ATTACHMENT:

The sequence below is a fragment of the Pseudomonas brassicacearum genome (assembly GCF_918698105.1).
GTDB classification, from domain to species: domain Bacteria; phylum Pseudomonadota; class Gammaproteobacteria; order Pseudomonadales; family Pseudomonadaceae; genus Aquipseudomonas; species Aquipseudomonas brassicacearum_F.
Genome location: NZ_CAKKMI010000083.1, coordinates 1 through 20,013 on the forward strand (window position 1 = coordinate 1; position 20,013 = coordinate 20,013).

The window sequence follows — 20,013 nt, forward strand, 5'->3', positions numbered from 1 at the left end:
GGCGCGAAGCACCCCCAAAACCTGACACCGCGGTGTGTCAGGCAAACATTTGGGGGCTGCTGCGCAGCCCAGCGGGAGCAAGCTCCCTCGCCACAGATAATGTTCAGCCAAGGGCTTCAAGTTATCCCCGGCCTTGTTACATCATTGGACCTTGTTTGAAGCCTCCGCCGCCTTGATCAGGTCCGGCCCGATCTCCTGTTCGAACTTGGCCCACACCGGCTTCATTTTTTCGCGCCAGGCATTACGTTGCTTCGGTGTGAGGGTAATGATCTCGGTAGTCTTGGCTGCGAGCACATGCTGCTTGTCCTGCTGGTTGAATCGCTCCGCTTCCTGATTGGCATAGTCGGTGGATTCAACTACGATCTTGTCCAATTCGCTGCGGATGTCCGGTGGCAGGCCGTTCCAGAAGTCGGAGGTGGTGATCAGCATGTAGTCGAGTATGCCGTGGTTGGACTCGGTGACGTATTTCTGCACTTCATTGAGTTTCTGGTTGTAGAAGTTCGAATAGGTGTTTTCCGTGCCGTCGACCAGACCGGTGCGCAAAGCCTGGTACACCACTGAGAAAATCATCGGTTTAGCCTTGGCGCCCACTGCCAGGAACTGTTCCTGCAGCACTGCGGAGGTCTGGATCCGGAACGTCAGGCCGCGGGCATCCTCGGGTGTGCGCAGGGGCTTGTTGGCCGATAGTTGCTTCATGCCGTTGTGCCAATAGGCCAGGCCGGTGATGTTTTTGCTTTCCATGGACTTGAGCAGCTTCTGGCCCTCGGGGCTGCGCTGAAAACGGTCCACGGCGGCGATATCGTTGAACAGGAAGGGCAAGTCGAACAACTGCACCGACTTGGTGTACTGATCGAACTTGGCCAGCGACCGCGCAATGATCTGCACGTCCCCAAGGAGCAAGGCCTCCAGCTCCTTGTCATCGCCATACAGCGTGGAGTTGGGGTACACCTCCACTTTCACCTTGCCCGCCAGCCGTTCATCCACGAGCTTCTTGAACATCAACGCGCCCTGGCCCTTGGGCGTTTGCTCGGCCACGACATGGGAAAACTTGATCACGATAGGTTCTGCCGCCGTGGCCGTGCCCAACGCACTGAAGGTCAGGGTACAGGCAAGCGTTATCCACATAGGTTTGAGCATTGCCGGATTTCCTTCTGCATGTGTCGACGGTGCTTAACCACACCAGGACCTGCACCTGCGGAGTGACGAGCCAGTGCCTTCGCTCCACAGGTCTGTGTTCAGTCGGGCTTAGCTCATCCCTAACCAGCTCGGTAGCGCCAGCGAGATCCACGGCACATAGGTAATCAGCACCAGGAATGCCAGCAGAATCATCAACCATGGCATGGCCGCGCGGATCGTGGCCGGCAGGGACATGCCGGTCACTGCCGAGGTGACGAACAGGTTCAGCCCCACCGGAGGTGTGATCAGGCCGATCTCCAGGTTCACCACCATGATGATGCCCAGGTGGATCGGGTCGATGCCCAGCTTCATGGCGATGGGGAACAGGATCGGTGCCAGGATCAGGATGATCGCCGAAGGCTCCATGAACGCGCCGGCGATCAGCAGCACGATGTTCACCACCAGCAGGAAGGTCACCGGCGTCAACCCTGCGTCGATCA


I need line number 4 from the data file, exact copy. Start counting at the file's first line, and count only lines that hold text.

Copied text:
The window sequence follows — 20,013 nt, forward strand, 5'->3', positions numbered from 1 at the left end: